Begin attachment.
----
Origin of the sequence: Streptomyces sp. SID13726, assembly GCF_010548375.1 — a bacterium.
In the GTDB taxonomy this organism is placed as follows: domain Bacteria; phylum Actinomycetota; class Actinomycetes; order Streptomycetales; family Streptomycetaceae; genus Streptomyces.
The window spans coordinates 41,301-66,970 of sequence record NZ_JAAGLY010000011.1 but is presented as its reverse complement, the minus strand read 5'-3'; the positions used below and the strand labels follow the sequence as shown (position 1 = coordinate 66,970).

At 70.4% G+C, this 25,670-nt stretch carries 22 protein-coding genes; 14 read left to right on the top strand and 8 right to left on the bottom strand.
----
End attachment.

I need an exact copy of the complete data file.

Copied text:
Origin of the sequence: Streptomyces sp. SID13726, assembly GCF_010548375.1 — a bacterium.
In the GTDB taxonomy this organism is placed as follows: domain Bacteria; phylum Actinomycetota; class Actinomycetes; order Streptomycetales; family Streptomycetaceae; genus Streptomyces.
The window spans coordinates 41,301-66,970 of sequence record NZ_JAAGLY010000011.1 but is presented as its reverse complement, the minus strand read 5'-3'; the positions used below and the strand labels follow the sequence as shown (position 1 = coordinate 66,970).

At 70.4% G+C, this 25,670-nt stretch carries 22 protein-coding genes; 14 read left to right on the top strand and 8 right to left on the bottom strand.